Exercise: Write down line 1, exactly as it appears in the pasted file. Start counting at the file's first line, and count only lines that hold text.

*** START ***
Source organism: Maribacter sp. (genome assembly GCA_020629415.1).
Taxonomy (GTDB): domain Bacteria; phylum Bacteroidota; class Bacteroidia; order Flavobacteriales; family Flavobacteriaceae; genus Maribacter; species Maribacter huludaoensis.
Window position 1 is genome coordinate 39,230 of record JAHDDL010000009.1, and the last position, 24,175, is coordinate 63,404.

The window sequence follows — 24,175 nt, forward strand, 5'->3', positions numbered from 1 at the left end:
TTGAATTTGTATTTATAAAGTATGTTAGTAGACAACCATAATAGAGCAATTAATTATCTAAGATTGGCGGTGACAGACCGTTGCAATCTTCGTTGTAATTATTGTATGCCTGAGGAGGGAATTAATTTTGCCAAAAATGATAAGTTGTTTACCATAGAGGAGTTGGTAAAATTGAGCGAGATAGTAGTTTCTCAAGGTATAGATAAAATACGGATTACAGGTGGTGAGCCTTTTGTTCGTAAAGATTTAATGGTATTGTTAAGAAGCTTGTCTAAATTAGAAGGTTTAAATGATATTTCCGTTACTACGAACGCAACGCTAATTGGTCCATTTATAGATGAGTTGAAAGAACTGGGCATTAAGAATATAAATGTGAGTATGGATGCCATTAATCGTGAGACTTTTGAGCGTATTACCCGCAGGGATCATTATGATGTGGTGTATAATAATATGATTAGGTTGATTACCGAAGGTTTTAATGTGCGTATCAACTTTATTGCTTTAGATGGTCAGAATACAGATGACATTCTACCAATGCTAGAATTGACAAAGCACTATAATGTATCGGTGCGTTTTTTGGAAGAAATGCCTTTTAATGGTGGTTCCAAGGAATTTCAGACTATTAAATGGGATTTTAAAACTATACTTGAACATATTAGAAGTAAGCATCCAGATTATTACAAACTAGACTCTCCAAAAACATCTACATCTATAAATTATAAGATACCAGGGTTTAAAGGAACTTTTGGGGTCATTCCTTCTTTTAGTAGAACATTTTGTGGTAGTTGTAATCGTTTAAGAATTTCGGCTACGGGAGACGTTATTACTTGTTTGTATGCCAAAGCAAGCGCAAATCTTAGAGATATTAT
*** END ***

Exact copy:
Source organism: Maribacter sp. (genome assembly GCA_020629415.1).